Back to work priorities
Optometrist and OT clinical editor for multimedia, Ceri Smith-Jaynes, and East London practice owner, Simon Rose, discuss what independent practices need to do to secure their businesses over the next few months
26 June 2020
As lockdown restrictions in the UK begin to ease, thousands of optometrists will be wondering how best to navigate the undoubtedly challenging weeks and months ahead. For independent practice owners, operating without the support network that multiples benefit from, the near-future might appear especially daunting.
Practices will now need to set their priorities, both in the short and longer term. That might include shoring up their finances, adjusting to staff returning to work, adapting to new behaviours and expectations from customers and patients, and ensuring their technology is up to scratch both for marketing purposes and in case of an increased demand for remote consultations in the future.
Simon Rose, who has practices in Essex and in Hackney, believes that adjusting to new ways of working will be the first challenge that he and his staff will face. After furloughing staff, adjustments made to his own working patterns meant he reassessed how he was running his practices previously. He found that he could take on more work himself than he had realised, and now believes that his practices can never go back to their old way of operating.
“We're going to have to change the way we work completely,” he said. “I don't think we'll ever answer the phones in the practice again - someone could do that offsite, for example, with access to our systems. I think that's really important, because then we can focus on the patients that are in the practice.”
We’re going to need much better lines of communication - to update our website faster; have better signage. All the classic things that the 'big boys' have got access to, that you don't consider doing because you are too busy testing eyes
From an optometrist perspective, Ceri Smith-Jaynes believes that the near future will feel austere for staff, partly due to unpredictable patient numbers and insecure finances. She said: “The practice may not have enough work for all the staff to return to their usual hours at first. I’m not sure if we’ll have a tidal wave of patients with pathology to deal with, or if we’ll find that people don’t present to the practice for fear of proximity and we end up very quiet.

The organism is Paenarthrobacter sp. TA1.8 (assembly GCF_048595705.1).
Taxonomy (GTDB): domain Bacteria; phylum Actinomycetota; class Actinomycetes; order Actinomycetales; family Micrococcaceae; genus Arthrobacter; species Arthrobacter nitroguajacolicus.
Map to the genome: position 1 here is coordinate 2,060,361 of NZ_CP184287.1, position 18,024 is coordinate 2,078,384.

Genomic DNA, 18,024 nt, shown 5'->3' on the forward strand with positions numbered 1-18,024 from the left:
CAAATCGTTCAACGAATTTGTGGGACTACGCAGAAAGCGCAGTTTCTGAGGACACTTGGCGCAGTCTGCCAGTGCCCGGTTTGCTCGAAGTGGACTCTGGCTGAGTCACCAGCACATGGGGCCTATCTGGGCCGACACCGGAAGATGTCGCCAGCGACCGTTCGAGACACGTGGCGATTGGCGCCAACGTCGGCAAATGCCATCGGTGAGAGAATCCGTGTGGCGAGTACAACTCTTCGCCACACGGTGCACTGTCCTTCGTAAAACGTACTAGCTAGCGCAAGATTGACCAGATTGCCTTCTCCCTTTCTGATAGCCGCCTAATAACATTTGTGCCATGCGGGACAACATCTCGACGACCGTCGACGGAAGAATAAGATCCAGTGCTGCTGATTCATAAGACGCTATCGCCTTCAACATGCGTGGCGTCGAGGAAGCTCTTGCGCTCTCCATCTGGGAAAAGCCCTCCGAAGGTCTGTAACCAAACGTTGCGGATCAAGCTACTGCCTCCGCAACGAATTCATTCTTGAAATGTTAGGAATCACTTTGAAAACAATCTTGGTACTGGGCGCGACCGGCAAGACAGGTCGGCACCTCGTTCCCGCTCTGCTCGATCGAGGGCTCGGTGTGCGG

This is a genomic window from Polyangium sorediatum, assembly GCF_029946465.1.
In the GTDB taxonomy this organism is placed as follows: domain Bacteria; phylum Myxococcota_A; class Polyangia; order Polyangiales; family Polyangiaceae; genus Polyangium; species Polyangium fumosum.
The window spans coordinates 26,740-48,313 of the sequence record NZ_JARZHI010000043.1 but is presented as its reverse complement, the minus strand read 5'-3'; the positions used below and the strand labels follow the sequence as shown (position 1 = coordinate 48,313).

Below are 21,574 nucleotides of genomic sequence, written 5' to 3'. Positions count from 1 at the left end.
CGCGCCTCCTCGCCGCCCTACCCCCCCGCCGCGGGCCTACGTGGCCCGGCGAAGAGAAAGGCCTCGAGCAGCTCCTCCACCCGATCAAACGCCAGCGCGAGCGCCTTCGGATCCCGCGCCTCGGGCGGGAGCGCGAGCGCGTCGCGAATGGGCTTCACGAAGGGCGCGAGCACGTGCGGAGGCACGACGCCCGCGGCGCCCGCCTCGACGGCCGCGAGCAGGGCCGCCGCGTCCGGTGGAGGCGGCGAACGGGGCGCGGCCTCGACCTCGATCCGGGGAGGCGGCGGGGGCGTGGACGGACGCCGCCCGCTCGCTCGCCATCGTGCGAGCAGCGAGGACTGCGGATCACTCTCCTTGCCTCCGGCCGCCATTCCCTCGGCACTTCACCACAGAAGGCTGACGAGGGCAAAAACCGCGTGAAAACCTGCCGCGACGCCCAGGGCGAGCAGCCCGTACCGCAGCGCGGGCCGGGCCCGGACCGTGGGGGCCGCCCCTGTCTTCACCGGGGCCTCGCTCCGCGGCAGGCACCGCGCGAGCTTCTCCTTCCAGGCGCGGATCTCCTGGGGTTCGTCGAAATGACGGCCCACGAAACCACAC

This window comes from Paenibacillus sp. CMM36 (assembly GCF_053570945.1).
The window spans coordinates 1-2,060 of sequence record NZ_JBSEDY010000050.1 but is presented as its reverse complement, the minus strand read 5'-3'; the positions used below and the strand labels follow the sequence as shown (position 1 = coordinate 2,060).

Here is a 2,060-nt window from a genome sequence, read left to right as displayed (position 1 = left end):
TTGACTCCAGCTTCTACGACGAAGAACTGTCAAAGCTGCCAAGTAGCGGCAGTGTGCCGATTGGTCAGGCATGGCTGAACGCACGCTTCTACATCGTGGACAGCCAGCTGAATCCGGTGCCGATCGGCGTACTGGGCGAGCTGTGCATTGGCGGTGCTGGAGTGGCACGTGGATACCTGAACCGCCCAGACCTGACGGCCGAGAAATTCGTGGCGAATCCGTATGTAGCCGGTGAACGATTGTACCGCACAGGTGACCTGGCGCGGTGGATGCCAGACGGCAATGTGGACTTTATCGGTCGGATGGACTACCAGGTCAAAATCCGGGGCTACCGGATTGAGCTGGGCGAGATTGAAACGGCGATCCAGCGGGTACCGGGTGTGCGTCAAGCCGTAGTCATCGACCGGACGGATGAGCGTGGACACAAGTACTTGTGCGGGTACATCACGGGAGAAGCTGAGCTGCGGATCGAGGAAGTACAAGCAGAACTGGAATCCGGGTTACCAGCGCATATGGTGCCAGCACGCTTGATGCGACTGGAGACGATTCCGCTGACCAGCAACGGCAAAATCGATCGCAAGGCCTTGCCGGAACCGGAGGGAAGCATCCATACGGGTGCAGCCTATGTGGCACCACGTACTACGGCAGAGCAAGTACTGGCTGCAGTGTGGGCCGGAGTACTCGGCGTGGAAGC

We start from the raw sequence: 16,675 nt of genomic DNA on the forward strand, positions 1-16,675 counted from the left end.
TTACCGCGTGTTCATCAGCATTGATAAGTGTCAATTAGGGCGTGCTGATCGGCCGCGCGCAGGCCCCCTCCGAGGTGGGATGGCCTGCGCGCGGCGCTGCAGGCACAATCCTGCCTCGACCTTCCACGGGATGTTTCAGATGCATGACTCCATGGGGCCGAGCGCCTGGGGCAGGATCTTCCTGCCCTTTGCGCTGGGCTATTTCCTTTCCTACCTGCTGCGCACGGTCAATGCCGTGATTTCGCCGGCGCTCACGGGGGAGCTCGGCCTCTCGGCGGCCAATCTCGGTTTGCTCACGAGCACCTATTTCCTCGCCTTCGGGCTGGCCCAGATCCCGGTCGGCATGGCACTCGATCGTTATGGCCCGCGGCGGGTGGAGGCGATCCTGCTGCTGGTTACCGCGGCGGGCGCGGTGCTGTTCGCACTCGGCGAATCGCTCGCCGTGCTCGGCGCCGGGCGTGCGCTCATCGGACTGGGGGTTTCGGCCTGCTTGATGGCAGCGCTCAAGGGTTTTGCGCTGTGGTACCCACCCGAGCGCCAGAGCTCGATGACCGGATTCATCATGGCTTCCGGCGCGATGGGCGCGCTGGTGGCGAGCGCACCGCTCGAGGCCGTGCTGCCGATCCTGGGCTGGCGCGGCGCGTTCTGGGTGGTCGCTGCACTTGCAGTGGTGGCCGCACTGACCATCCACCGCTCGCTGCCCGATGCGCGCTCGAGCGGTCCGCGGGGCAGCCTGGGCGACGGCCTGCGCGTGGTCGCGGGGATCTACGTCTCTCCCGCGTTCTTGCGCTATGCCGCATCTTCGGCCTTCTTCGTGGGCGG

“I expect the practice purse strings will be pulled tight; we can’t expect shiny new equipment, bonuses, pay rises and staff parties. We may have to be flexible with working hours, especially as staff juggle work and childcare arrangements.”
We're going to have to change the way we work completely
Ms Smith-Jaynes also thinks returning staff “may have to prioritise certain patients at the risk of upsetting others”, and that it’s likely that they’ll need to “be flexible about the roles we take on, for example delivering spectacles and lenses to minimise contact.”
In such a difficult climate, practices are likely to have to rethink their marketing if they’re going to be able to compete with multiples, which traditionally have the support of a corporate machine behind them. It’s something that Simon Rose has reflected on in recent weeks, coming to the conclusion that his practices (“ordinary, old-fashioned opticians”) will need to up their game when it comes to digital channels including social media and their website.
Multi-channel communication with patients will be crucial, reminding them of the relationships we have built over the years and the service we offer
Mr Rose believes independents are vulnerable in situations where they cannot have traditional face-to-face contact with their customers and patients. He says of his practices’ altered relationship with their patients: “We’re going to need much better lines of communication - to update our website faster; have better signage. All the classic things that the 'big boys' have got access to, that you don't consider doing because you are too busy testing eyes.”
Ms Smith-Jaynes is OT’s clinical multimedia editor as well as an optometrist, and has some practical advice for practice owners who don’t know where to start: “Embedding a video, showing the practice team and how the practice is adapting during the crisis, would add a human element to the website,” she said.
The need for improved technology is likely to extend to equipment too, according to Mr Rose, who is already seeing an increased need for clinical tech that works remotely. Aside from requests for video and telephone consultations from patients, he also looked into automated information acquisition for those patients who were required to isolate completely, and developed a way of imaging patients without needing to be in the same room. The pieces of equipment that proved the most useful include the Optopol Revo FC, which allows for remote control from anywhere, and an OCT fundus camera that allows him “to do virtually everything.” His next challenge is working out how carry out refractions remotely, and he’s currently looking for a machine that will help in this.